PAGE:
The Nature of the Poleward Heat Flux Due to Low-Frequency Current Fluctuations in Drake Passage

View More View Less
  • 1 School of Oceanography, Oregon State University, Corvallis 97331
© Get Permissions Rent on DeepDyve
Restricted access

Abstract

Values of poleward heat flux due to low-frequency current fluctuations in Drake Passage are presented for 19 long-term current meter records obtained during 1975, 1976 and 1977. Most of the measurements (10) are in the center of the passage near the historical location of the Polar Front where the flux is found to average 1.7 W cm−2. While the variability is large at this location (range of 0.9–2.8 W cm−2 and a standard deviation of 0.7 W cm−2), all measurements are within the same order of magnitude. There is no obvious depth dependence in the measured flux.

The heat flux process is dominated by events with time scales of 5–60 days and longer which occur on the order of 3–10 times per year at any location. In general. three or fewer events contribute most of the flux for the year. These mesoscale disturbances, generally meanders or migrations of the Polar Front or rings formed from it, result in a large spatial variability in the measured flux. For example, current meters operating concurrently and separated by 40 and 13 km gave heat flux values which differ by factors of 2.7 and 2. 1, respectively, during 1977.

These findings suggest that caution should be exercised in the extrapolation of mean heat flux values obtained from point measurements in the Southern Ocean. Besides the temporal and spatial problems resulting from the discrete nature and small scale of the heat flux processes, the eventual fate of the mesoscale structures must be determined before the global relevance of the estimates can be evaluated.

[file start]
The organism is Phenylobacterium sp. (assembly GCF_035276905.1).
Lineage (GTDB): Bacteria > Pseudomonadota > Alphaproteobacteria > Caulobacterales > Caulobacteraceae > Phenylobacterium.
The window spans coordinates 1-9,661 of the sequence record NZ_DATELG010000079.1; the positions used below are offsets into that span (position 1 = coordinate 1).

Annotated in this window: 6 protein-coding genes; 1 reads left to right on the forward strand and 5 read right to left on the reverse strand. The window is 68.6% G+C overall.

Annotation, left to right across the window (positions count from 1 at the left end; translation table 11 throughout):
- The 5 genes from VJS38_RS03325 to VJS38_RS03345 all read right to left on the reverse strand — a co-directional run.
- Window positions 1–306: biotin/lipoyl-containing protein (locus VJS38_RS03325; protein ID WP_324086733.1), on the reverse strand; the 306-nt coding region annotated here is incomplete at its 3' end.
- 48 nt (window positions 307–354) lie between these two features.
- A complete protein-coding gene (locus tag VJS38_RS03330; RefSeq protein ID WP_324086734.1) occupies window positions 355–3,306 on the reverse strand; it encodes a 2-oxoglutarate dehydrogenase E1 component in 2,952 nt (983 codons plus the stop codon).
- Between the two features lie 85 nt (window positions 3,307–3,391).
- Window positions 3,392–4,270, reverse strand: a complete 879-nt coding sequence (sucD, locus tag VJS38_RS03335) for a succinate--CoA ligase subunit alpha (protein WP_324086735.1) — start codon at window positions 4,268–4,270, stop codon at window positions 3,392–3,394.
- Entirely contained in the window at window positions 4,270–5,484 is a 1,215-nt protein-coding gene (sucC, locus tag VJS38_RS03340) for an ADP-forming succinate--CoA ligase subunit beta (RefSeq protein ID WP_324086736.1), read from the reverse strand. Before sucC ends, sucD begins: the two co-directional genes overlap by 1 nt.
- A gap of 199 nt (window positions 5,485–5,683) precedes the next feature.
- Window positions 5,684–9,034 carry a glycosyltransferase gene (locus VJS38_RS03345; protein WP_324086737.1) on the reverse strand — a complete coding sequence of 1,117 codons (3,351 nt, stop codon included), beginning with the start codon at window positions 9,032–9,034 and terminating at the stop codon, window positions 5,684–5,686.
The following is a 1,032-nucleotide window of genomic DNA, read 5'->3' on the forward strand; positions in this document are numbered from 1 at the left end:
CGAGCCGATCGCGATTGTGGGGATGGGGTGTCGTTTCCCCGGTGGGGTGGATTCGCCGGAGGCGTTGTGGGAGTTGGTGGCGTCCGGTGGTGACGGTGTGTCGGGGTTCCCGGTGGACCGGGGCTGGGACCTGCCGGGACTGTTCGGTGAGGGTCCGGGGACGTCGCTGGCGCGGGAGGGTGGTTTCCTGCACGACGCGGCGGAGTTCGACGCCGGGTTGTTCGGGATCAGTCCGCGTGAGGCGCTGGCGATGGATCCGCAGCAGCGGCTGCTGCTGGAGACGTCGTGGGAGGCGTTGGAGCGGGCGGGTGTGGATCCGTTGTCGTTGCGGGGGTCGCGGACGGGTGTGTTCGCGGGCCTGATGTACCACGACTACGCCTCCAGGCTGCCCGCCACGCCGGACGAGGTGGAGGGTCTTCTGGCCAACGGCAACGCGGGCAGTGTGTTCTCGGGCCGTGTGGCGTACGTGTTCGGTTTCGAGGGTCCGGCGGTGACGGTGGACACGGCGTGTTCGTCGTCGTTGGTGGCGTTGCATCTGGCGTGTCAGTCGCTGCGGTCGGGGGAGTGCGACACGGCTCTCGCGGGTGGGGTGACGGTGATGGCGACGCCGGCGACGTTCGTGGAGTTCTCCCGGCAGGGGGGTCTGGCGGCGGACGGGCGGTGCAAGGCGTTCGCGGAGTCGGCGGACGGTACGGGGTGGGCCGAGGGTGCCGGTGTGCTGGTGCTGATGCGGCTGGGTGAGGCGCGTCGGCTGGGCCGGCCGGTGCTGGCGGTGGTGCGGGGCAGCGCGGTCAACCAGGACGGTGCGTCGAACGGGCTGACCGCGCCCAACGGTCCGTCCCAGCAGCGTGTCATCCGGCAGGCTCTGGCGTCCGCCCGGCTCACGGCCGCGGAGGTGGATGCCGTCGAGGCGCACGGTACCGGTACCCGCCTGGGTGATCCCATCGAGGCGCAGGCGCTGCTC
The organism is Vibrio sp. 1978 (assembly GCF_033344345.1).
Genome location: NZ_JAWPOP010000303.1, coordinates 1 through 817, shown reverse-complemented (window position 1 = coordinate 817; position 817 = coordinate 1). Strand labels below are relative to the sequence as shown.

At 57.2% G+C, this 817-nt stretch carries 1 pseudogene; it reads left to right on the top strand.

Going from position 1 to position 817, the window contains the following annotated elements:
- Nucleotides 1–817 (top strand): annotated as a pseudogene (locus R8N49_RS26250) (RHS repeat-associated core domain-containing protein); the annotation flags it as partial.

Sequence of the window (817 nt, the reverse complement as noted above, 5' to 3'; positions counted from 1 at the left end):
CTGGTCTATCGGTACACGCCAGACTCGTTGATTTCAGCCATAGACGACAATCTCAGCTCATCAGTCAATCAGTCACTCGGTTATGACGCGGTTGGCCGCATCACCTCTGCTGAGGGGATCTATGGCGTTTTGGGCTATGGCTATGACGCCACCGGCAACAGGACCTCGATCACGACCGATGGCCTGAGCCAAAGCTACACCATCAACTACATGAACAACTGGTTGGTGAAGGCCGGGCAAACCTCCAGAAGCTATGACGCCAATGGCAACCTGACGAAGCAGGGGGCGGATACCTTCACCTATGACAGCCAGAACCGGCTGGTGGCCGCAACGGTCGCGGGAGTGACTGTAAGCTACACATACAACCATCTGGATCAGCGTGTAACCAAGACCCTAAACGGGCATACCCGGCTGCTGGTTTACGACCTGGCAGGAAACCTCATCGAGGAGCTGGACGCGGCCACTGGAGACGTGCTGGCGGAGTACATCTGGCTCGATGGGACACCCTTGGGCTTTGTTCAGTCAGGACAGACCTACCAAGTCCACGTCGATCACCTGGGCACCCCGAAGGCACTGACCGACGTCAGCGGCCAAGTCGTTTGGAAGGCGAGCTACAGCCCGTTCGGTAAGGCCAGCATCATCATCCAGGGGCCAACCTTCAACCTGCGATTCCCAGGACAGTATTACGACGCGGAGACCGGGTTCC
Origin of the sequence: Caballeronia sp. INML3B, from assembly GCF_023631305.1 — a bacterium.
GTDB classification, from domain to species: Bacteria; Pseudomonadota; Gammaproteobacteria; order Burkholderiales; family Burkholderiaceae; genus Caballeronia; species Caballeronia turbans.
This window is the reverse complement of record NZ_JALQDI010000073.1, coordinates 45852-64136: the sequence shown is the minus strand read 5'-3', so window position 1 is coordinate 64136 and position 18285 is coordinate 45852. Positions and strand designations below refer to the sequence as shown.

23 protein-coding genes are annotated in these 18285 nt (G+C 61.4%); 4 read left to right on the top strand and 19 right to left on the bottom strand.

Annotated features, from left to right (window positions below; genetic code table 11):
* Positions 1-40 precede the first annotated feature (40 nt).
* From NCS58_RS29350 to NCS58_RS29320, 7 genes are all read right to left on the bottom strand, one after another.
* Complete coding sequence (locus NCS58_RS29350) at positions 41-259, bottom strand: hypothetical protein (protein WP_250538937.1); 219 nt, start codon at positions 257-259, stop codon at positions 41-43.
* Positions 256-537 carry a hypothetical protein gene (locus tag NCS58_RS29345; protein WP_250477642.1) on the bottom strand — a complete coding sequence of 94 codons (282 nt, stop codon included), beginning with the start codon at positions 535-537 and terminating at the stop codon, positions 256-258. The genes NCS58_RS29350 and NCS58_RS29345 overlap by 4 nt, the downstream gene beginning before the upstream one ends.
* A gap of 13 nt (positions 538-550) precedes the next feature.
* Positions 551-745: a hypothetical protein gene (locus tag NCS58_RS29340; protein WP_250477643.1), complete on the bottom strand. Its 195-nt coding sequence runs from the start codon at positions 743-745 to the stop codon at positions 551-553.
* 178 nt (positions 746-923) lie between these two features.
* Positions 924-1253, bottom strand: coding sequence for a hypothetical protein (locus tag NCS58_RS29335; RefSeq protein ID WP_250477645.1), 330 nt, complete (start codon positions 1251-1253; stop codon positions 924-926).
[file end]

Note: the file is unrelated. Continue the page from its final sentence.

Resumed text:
Abstract

Values of poleward heat flux due to low-frequency current fluctuations in Drake Passage are presented for 19 long-term current meter records obtained during 1975, 1976 and 1977. Most of the measurements (10) are in the center of the passage near the historical location of the Polar Front where the flux is found to average 1.7 W cm−2. While the variability is large at this location (range of 0.9–2.8 W cm−2 and a standard deviation of 0.7 W cm−2), all measurements are within the same order of magnitude. There is no obvious depth dependence in the measured flux.

The heat flux process is dominated by events with time scales of 5–60 days and longer which occur on the order of 3–10 times per year at any location. In general. three or fewer events contribute most of the flux for the year. These mesoscale disturbances, generally meanders or migrations of the Polar Front or rings formed from it, result in a large spatial variability in the measured flux. For example, current meters operating concurrently and separated by 40 and 13 km gave heat flux values which differ by factors of 2.7 and 2. 1, respectively, during 1977.

These findings suggest that caution should be exercised in the extrapolation of mean heat flux values obtained from point measurements in the Southern Ocean. Besides the temporal and spatial problems resulting from the discrete nature and small scale of the heat flux processes, the eventual fate of the mesoscale structures must be determined before the global relevance of the estimates can be evaluated.

Save